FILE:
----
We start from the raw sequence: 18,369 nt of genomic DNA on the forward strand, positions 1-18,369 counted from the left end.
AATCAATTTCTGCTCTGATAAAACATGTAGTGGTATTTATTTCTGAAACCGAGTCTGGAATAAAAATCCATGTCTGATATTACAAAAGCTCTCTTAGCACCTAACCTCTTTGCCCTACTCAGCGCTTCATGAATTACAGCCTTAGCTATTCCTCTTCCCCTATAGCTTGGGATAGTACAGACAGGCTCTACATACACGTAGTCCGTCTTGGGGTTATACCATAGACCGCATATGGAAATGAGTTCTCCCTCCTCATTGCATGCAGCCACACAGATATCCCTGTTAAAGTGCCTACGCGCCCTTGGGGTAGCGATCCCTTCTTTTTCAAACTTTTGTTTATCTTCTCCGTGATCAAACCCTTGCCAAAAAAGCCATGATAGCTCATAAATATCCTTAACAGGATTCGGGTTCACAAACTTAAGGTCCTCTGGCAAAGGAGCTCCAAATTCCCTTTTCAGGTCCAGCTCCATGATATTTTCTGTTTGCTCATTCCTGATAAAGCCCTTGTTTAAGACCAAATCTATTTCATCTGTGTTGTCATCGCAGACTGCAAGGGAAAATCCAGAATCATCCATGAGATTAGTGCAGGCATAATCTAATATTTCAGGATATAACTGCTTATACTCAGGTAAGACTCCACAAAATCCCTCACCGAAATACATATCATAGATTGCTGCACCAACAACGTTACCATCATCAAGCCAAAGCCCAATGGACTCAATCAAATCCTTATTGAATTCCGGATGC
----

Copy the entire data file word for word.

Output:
We start from the raw sequence: 18,369 nt of genomic DNA on the forward strand, positions 1-18,369 counted from the left end.
AATCAATTTCTGCTCTGATAAAACATGTAGTGGTATTTATTTCTGAAACCGAGTCTGGAATAAAAATCCATGTCTGATATTACAAAAGCTCTCTTAGCACCTAACCTCTTTGCCCTACTCAGCGCTTCATGAATTACAGCCTTAGCTATTCCTCTTCCCCTATAGCTTGGGATAGTACAGACAGGCTCTACATACACGTAGTCCGTCTTGGGGTTATACCATAGACCGCATATGGAAATGAGTTCTCCCTCCTCATTGCATGCAGCCACACAGATATCCCTGTTAAAGTGCCTACGCGCCCTTGGGGTAGCGATCCCTTCTTTTTCAAACTTTTGTTTATCTTCTCCGTGATCAAACCCTTGCCAAAAAAGCCATGATAGCTCATAAATATCCTTAACAGGATTCGGGTTCACAAACTTAAGGTCCTCTGGCAAAGGAGCTCCAAATTCCCTTTTCAGGTCCAGCTCCATGATATTTTCTGTTTGCTCATTCCTGATAAAGCCCTTGTTTAAGACCAAATCTATTTCATCTGTGTTGTCATCGCAGACTGCAAGGGAAAATCCAGAATCATCCATGAGATTAGTGCAGGCATAATCTAATATTTCAGGATATAACTGCTTATACTCAGGTAAGACTCCACAAAATCCCTCACCGAAATACATATCATAGATTGCTGCACCAACAACGTTACCATCATCAAGCCAAAGCCCAATGGACTCAATCAAATCCTTATTGAATTCCGGATGC